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Off-highway biking in Yosemite #3, #4,and #5

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Off-highway biking in Yosemite #3, #4,and #5
August 19, 2010 05:36PM
OK, enough of this. I normally bike in Yosemite once a year, in the Spring. But I hurt my foot in June, and haven't been able to do my usual off-trail hiking for more than a day or so at a time. Hence the current focus on biking. This should be over soon.

The previous note was about biking in Aspen Valley, on the Old Tioga Road. From Aspen Valley to Harden Lake the road is now a wilderness trail, but starting near Harden Lake the old road is still maintained as a road for 8.7 miles, past White Wolf and across the New Tioga Road (1940) to the Yosemite Creek Campground. Beyond the campground, the old road continues as an abandoned trail for 2.5 miles with a thousand foot climb, to merge with the new road near Porcupine Flat.

By the way, the Harden Lake Fire has been burning for a couple of weeks. I wouldn't go north of White Wolf today.

#3 Biking at White Wolf. 3.25 miles, 800 vertical feet

Actually, you probably wouldn't do this ride unless you were staying at White Wolf, or as an adder to the Yosemite Campground ride. From White Wolf you can bike up to the highway, or you can bike down almost to Harden Lake. Just like at Aspen Valley, the dirt road down to Harden Lake is a little corridor of non-wilderness embedded in the wilderness area. Why is it there? I don't know of any private cabins down there. But the White Wolf Lodge and White Wolf Campground and ranger cabins and ranger corral must all need water and generate sewage. I'm guessing that there is a treatment facility down there somewhere.

The part of the road below White Wolf is gated. But unlike at Aspen Valley, there is a "no biking" sign at the gate. Why? It's a maintained road and it's open for public hiking. The "no biking" sign ought to be at the trailhead at the far end. Anyway, there are plenty of bike tracks made by the employees and off-duty rangers, and they just smiled at my wife when she biked down there last year.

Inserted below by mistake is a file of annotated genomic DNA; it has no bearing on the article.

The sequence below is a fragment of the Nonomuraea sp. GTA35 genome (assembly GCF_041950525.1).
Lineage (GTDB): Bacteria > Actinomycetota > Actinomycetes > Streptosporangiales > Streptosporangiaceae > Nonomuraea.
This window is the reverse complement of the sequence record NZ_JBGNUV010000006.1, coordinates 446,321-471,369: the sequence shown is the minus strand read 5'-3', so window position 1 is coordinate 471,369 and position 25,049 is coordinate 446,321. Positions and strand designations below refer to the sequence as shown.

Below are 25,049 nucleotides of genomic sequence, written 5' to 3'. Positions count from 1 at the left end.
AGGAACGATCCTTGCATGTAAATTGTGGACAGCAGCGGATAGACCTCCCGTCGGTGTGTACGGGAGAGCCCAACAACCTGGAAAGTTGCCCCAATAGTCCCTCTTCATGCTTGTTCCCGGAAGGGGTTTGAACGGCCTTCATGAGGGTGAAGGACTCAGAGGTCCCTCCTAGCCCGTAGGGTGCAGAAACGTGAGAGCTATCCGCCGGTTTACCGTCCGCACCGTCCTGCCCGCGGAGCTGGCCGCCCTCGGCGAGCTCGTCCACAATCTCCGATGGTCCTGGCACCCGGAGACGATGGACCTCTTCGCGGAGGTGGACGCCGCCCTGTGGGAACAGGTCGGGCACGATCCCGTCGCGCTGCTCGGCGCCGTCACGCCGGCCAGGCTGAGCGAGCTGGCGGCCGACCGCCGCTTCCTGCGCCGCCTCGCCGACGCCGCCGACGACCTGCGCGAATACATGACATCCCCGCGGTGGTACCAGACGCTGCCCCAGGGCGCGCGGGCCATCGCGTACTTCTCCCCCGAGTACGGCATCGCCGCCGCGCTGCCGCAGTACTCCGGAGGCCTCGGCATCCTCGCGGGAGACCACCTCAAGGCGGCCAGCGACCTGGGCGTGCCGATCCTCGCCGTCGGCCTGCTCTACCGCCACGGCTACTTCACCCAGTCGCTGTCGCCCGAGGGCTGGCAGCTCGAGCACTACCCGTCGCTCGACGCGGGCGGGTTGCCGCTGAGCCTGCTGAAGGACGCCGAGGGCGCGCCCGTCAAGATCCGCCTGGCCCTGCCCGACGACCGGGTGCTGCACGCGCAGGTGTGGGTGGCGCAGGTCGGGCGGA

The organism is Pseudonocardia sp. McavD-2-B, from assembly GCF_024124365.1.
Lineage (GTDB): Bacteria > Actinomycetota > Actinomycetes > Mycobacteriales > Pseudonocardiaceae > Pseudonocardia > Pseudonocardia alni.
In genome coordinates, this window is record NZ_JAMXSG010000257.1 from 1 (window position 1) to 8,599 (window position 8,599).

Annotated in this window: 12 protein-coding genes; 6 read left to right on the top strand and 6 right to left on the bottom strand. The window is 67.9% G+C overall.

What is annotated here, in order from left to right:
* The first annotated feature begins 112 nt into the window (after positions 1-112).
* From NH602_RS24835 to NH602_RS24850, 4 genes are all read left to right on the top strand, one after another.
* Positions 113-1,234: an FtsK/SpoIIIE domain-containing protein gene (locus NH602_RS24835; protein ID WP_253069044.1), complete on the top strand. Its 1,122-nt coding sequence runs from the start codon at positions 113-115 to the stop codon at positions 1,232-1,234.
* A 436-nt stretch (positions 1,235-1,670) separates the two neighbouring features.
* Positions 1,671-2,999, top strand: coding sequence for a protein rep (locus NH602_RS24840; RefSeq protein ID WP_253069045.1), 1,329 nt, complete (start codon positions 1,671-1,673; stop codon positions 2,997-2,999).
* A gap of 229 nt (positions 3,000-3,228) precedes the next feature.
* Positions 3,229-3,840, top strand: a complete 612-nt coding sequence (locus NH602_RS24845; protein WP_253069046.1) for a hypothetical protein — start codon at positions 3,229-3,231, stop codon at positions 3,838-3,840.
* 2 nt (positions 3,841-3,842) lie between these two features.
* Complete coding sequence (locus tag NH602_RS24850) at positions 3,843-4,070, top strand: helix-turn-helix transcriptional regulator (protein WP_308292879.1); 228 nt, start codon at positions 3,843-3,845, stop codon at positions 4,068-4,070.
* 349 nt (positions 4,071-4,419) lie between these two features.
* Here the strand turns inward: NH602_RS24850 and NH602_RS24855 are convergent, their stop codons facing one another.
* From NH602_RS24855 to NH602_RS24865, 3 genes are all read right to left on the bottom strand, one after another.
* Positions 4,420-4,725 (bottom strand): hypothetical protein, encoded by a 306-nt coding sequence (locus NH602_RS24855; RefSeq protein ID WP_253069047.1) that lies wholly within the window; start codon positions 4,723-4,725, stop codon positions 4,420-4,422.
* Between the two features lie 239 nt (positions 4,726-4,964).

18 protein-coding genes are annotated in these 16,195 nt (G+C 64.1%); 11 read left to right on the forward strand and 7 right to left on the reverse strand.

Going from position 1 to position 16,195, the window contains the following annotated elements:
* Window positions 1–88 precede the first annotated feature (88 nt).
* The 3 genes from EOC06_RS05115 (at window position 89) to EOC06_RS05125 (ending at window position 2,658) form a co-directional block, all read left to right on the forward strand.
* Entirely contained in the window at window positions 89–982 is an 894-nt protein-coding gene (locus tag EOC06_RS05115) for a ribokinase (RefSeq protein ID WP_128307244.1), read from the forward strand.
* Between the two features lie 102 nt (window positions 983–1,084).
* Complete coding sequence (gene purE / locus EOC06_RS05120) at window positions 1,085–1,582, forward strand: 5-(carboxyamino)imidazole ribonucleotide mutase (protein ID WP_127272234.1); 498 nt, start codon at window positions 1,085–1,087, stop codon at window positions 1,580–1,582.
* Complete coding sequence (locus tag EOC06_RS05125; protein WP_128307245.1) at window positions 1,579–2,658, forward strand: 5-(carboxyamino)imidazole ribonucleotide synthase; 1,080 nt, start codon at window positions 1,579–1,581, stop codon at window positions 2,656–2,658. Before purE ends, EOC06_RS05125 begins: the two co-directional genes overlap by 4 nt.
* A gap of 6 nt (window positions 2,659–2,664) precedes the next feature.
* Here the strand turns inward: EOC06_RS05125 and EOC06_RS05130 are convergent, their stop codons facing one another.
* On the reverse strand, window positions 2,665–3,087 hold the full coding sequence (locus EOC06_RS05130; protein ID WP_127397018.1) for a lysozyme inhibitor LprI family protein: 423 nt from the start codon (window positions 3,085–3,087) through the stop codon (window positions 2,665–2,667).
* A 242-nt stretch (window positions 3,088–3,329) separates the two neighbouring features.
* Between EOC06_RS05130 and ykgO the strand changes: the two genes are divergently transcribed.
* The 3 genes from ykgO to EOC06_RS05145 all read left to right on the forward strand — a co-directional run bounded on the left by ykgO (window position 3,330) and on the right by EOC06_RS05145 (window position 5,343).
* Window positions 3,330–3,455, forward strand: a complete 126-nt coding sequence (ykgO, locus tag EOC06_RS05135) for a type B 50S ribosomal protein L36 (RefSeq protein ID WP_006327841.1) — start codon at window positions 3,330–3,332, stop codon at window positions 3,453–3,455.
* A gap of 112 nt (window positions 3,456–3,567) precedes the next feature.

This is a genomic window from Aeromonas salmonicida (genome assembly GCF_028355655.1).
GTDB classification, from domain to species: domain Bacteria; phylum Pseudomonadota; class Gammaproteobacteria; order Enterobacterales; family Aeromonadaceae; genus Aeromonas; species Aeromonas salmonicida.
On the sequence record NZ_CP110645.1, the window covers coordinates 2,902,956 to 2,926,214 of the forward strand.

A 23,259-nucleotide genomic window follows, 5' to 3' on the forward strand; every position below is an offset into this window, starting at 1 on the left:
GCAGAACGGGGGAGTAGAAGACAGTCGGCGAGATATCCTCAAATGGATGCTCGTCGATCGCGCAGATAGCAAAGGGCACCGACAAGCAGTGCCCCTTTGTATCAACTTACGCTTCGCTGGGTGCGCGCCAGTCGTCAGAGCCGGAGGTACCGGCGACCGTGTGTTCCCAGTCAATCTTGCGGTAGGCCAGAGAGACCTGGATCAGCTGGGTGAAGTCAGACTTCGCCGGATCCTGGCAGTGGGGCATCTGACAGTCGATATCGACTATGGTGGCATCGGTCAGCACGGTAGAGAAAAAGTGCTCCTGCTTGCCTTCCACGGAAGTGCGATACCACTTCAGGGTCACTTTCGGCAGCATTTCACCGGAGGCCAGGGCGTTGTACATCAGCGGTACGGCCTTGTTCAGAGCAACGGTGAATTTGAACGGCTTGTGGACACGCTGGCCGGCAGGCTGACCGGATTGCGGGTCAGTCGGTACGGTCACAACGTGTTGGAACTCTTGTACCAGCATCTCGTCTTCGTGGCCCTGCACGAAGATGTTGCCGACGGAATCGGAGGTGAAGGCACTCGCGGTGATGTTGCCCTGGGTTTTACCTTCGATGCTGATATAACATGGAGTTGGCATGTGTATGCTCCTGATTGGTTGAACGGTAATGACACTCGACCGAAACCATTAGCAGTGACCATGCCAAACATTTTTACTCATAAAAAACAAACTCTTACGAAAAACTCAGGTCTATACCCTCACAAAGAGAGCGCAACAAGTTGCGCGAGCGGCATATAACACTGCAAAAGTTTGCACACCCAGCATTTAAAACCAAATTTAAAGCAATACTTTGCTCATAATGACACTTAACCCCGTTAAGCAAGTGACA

#4 Tioga Pass Road to Yosemite Creek Campground 5 miles 1000 vertical feet



We did this in the afternoon while driving from San Jose to Tuolumne last week. We shortened it a bit by driving in the campground access road a half mile or so before parking. From there it is a short distance to the high point (county line, divide between Yosemite and Tuolumne drainages). The ride down to the campground is about 4 miles and about a thousand feet, so it's 5% grade. The big difference between this ride and the others that I have mentioned is the terrible state of the pavement. It's newer than the Aspen Valley pavement, but is a mass of patches, bumps and potholes. Of course, a bike has a lot of options for steering a smooth path through this stuff that a car lacks, and even my wife's recumbent had no problems negotiating it. Still, it's no bike path.

Perhaps the park service keeps the road that way to slow down the traffic. I saw two cars with low clearance begin bottoming out, and they just turned around and gave up.

Shortly after starting down the hill you get a good vista of Yosemite Creek's valley, and a clear view of Sentinal Dome and the cell phone tower on Glacier Point Ridge. A good place for any White Wolfer to get his telephone fix.



The plan was for all of us to bike down the hill and across the bridge to road's end. Then I would bike back up to fetch the car while my buddy explored the abandoned extension of the road. It's amazing how much smoother the road is going uphill at 4mph than it was bouncing down at over 12 mph.

I got to the top, and mounted the bike on its rack, then opened the driver's door to get my driving shoes out of a Safeway plastic bag on the floor. As I fiddled with them, I noticed someone staring intently between my legs at the bag, from about five feet away. A bear cub! "Where's your mama? Go away!", was my response. The cub was unimpressed, but ambled over to poke at a rotten log while I jumped into the car and then grabbed my camera.



I had heard that there were bear problems at the campground after it recently re-opened. This kid was already a pro at spotting a grocery bag in a car. Who would expect to be sniffed at by a bear at 3pm in the afternoon, four miles from the campground?...

A real mountain biker had followed me up the hill from his campsite, and went on to turn around at the highway junction. As I was driving down the hill, he passed me going much faster than my car was going, confirming my suspicion that the rough state of the pavement may be there for "calming" traffic on this (essentially one lane) road.

#5 Tioga Road to Tamarack Campground 3 miles, 700 foot vertical

As mentioned in the comments to my last post, the Old Big Oak Flat Road ran through Tuolumne Grove and Crane Flat The ride downhill from the grove to the campground at the Route 120 entrance station would be great to do, but it seems to be off limits to bikes. Going towards the Valley from Crane Flat, the old road passed through Tamarack Flat Campground. That leg is still open as the entrance to the campground, but the road is closed to bikes beyond that point.

This ride is similar to the previous one, but shorter and easier. It would be a good addendum to a hike from the campground to the Devils Dance Floor, mentioned in previous posts.
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